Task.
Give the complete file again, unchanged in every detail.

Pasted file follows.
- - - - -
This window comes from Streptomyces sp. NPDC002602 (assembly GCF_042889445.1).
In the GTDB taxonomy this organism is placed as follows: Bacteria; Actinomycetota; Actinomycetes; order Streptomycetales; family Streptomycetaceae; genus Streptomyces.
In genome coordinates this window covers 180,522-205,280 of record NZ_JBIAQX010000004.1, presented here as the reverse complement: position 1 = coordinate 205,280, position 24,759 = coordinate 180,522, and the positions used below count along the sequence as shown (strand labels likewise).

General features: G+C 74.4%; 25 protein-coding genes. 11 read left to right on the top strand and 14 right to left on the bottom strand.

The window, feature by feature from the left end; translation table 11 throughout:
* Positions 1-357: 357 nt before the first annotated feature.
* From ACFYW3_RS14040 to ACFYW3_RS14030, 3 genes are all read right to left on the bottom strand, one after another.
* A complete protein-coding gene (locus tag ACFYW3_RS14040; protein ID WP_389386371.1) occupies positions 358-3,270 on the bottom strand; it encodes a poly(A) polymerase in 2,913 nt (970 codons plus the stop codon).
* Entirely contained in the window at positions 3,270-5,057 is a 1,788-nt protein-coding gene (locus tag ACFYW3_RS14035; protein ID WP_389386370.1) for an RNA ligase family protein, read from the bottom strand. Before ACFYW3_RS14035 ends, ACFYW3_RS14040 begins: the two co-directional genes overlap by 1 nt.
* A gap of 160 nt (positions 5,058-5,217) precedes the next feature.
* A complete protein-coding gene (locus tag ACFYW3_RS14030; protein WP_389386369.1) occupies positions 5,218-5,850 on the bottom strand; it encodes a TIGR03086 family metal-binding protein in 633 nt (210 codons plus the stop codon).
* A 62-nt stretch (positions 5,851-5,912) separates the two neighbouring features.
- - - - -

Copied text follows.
This window comes from Streptomyces sp. NPDC002602 (assembly GCF_042889445.1).
In the GTDB taxonomy this organism is placed as follows: Bacteria; Actinomycetota; Actinomycetes; order Streptomycetales; family Streptomycetaceae; genus Streptomyces.
In genome coordinates this window covers 180,522-205,280 of record NZ_JBIAQX010000004.1, presented here as the reverse complement: position 1 = coordinate 205,280, position 24,759 = coordinate 180,522, and the positions used below count along the sequence as shown (strand labels likewise).

General features: G+C 74.4%; 25 protein-coding genes. 11 read left to right on the top strand and 14 right to left on the bottom strand.

The window, feature by feature from the left end; translation table 11 throughout:
* Positions 1-357: 357 nt before the first annotated feature.
* From ACFYW3_RS14040 to ACFYW3_RS14030, 3 genes are all read right to left on the bottom strand, one after another.
* A complete protein-coding gene (locus tag ACFYW3_RS14040; protein ID WP_389386371.1) occupies positions 358-3,270 on the bottom strand; it encodes a poly(A) polymerase in 2,913 nt (970 codons plus the stop codon).
* Entirely contained in the window at positions 3,270-5,057 is a 1,788-nt protein-coding gene (locus tag ACFYW3_RS14035; protein ID WP_389386370.1) for an RNA ligase family protein, read from the bottom strand. Before ACFYW3_RS14035 ends, ACFYW3_RS14040 begins: the two co-directional genes overlap by 1 nt.
* A gap of 160 nt (positions 5,058-5,217) precedes the next feature.
* A complete protein-coding gene (locus tag ACFYW3_RS14030; protein WP_389386369.1) occupies positions 5,218-5,850 on the bottom strand; it encodes a TIGR03086 family metal-binding protein in 633 nt (210 codons plus the stop codon).
* A 62-nt stretch (positions 5,851-5,912) separates the two neighbouring features.